While this scenario is the one most frequently used (its requirements are minimal), it involves the most recovery time. There is always a trade-off between the front end investment needed to implement a scenario and the time it takes to perform the recovery after an incident has occurred. The less time you spend preparing for a disaster, the more time it takes to bounce back from it. For most companies, the appropriate balance point between these two factors will be determined by Recovery Time Objectives (RTO) and Recovery Point Objectives (RPO). RTOs and RPOs are defined in organizations’ contractual obligations to their clients. One of the key aspects of DR is identifying your RTO & RPO to help design the right DR solution. Make sure you understand what your company is required to provide before choosing a disaster recovery scenario and implementing disaster recovery best practices.
Your backup and restore setup will vary depending on the AWS services you use. There are many use cases for copying snapshots to Amazon S3 as well as using Amazon S3 storage tools. You can make regular snapshots of your EBS volumes (which are stored in S3), or you can manually upload the data to this object storage solution. (More efficiently, you can move EBS snapshots and copy to an Amazon S3 bucket using N2WS). Proper lifecycle policies should be implemented to control the cost of storing these backups. Using AWS Glacier may be a cost-saving possibility (there are also many use cases for AWS Glacier) if your RTO and RPO allow for it, although it will increase your recovery time.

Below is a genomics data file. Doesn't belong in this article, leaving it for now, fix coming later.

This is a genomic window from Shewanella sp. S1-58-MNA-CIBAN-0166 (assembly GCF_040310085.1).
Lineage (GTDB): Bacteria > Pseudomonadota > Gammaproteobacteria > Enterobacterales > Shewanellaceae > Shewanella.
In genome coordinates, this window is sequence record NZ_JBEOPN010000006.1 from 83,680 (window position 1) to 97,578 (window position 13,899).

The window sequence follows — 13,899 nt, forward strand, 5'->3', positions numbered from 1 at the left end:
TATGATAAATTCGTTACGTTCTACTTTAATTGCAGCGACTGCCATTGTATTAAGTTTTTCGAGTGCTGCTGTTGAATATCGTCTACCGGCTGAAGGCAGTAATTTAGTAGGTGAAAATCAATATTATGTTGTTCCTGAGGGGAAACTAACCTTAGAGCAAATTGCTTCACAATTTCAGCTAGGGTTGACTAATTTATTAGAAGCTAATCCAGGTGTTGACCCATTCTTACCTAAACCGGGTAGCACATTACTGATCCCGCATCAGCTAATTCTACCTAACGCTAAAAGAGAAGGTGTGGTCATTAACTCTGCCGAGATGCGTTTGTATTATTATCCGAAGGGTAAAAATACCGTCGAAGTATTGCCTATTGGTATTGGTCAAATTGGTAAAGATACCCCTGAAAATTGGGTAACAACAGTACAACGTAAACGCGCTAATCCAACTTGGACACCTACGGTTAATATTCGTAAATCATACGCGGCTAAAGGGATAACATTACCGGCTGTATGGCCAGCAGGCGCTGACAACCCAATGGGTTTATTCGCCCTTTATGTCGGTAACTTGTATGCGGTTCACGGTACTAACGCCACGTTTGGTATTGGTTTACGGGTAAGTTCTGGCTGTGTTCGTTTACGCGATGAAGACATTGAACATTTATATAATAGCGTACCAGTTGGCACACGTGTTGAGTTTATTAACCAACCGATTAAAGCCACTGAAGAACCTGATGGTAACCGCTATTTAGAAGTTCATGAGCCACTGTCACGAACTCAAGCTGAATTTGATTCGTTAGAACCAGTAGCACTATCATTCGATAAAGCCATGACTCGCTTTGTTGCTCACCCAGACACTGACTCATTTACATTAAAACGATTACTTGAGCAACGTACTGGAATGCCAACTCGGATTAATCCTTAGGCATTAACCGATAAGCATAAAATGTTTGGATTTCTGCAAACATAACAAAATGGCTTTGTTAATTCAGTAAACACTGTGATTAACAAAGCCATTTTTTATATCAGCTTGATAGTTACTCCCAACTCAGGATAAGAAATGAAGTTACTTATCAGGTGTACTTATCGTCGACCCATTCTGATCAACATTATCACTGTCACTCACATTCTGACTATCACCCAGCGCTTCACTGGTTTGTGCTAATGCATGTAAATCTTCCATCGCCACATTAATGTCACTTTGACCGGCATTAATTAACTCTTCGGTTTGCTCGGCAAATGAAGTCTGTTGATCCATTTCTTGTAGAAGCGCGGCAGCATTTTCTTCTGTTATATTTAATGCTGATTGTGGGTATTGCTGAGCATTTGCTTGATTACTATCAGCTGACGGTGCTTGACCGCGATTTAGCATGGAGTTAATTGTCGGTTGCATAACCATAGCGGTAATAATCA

When the inevitable disaster does occur, the recovery process depends on many factors, including the severity of the event. In the simplest case, you can restore your data from the Amazon S3 bucket in the same region and be done with the process. It might entail provisioning a new instance from the snapshot or copying some files over, but no major work should be necessary.